Story by Mike Zweifel
Ashley Brickley has been advocating for students with disabilities even while she was a student herself.
She was still in high school when she attended an Iowa Youth Leadership Forum and got to meet delegates who were similar to her — a student with a disability. “That forum inspired me to be a stronger advocate and also helped develop my own identity as someone who wanted to help others,” Brickley says.
Brickley’s advocacy efforts were bolstered when she won a statewide contest.
“I was Ms. Wheelchair Iowa 2008, and as part of my platform I wanted to bring more public awareness that students with disabilities can go to college and that accommodations are available so they can have equal access to the college experience,” she says.
Brickley won Ms. Wheelchair Iowa while working as a program associate in the University of Northern Iowa’s Student Disabilities Services office. In 2010, she was promoted to the office’s coordinator, and she earned her master’s degree in post-secondary education student affairs from Northern Iowa in 2013.
Brickley’s path to MU started when she happened upon an advertisement for the assistant director position with Mizzou’s Disability Center.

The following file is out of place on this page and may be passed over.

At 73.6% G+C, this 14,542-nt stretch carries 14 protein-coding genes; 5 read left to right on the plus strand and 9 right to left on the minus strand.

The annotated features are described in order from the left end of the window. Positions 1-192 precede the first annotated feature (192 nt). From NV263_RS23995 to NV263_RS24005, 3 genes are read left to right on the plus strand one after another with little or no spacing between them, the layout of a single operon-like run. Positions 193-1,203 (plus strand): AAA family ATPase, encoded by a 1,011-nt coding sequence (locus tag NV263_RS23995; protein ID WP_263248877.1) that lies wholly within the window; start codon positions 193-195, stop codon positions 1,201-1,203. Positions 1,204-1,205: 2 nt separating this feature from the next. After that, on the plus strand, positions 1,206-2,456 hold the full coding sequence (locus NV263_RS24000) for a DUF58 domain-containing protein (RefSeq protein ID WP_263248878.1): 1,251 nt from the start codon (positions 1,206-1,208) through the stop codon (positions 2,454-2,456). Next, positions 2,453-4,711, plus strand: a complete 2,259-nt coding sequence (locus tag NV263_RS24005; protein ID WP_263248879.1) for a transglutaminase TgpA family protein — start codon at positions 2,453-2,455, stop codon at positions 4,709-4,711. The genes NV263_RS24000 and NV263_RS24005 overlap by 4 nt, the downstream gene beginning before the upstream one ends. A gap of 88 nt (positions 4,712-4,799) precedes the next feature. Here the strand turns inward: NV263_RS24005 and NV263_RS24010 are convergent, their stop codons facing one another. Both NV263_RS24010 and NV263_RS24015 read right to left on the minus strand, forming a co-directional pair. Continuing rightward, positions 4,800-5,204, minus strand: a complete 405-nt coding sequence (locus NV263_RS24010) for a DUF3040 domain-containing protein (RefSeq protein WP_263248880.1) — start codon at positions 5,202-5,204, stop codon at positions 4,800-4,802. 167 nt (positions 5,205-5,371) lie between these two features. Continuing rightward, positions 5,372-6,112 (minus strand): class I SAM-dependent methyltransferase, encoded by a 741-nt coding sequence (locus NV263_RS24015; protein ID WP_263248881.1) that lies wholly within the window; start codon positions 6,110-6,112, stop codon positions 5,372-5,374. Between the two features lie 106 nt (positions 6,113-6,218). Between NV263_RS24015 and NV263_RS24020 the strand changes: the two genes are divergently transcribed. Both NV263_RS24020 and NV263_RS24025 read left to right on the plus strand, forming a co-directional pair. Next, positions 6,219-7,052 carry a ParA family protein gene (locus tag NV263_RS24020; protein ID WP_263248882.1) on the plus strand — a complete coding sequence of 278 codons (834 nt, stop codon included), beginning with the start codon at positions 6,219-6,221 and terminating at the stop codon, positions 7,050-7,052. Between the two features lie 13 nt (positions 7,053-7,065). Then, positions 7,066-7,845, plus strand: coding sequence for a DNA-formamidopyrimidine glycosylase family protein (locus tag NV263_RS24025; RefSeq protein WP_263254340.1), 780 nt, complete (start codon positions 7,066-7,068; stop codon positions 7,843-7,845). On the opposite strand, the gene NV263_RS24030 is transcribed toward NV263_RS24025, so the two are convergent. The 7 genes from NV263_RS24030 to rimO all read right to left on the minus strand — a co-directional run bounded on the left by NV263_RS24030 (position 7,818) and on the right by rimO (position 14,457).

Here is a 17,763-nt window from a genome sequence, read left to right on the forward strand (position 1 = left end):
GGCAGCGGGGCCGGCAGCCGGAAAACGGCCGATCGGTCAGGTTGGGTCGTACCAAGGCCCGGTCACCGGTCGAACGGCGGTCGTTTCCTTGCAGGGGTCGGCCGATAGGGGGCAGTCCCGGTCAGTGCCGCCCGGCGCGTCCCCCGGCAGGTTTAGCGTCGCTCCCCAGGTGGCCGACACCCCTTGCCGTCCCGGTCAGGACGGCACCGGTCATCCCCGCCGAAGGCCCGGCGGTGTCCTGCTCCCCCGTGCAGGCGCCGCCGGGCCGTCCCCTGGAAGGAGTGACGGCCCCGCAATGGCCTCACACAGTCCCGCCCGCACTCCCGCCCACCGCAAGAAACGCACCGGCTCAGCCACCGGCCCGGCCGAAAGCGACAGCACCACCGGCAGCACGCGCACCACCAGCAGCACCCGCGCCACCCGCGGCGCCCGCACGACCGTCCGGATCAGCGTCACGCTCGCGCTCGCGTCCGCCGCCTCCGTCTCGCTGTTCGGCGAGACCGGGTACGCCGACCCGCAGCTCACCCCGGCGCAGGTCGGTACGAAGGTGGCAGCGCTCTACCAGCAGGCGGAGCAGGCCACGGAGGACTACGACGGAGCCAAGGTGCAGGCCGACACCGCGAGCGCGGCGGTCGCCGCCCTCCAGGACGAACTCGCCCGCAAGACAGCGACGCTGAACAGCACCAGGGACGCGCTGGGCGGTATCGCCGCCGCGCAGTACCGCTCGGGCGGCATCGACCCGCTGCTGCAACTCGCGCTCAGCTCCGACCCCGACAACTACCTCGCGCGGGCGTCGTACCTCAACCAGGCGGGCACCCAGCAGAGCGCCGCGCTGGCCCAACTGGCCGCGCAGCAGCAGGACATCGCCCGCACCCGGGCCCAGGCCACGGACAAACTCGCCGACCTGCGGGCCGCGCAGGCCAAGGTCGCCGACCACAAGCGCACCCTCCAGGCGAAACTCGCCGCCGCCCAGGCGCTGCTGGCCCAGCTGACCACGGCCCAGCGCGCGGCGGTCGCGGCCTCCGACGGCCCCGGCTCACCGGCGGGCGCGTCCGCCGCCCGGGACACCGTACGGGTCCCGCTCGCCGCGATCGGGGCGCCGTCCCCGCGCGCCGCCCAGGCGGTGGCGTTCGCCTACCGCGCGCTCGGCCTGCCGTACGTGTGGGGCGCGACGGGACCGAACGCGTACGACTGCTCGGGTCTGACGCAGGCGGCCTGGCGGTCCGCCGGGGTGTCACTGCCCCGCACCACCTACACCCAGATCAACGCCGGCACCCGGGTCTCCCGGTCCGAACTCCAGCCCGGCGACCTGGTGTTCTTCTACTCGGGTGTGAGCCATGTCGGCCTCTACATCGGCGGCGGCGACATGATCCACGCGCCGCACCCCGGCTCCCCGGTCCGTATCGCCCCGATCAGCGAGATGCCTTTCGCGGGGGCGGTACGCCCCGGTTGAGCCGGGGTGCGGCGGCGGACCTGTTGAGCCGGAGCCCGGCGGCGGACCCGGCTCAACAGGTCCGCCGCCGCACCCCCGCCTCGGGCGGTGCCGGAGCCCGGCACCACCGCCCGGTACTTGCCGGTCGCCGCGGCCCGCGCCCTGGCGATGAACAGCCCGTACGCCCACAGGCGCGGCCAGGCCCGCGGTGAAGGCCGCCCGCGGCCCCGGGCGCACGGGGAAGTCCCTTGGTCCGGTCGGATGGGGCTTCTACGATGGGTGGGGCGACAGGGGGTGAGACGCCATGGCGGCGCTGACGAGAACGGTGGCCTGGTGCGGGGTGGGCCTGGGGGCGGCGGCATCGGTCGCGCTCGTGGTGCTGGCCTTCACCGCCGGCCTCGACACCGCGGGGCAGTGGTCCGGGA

“I wasn’t actively looking for a new job, but when I saw the job description and duties, everything felt right to apply,” she says.
Brickley liked that she would have the opportunity to help professional, graduate and undergraduate students and be able to stay in the Midwest. She started at Mizzou in January 2016.
The Disability Center plays an important role in ensuring all students at Mizzou have an equal opportunity to succeed. Last year, the center assisted more than 1,400 eligible students, including arranging exam accommodations and note-taking assistance, providing books in alternative formats, and addresseing students’ dining and housing needs.
As assistant director, Brickley supervises three professional staff members and works directly with students to develop individual accommodation plans to provide equal access at Mizzou both inside and outside the classroom. She works specifically with the schools of veterinary medicine, nursing, and medicine to help students with disabilities get the support they need for their classwork.
She also leads the outreach efforts for the center, which includes the annual Celebrate Ability Week. This week-long event raises awareness for people with disabilities and highlights their contributions to the Mizzou community and beyond. This year’s Celebrate Ability Week will be held the week of Oct. 1.
Away from Mizzou, Brickley loves the outdoors and spends time hiking, camping and off-roading. “My husband and I hike the Katy Trail and Bear Creek Trail in Columbia,” she says. “Every other year, we travel to Colorado and enjoy ‘Jeeping’ on trails.”
Mizzou students talk about navigating college with a non-apparent disability.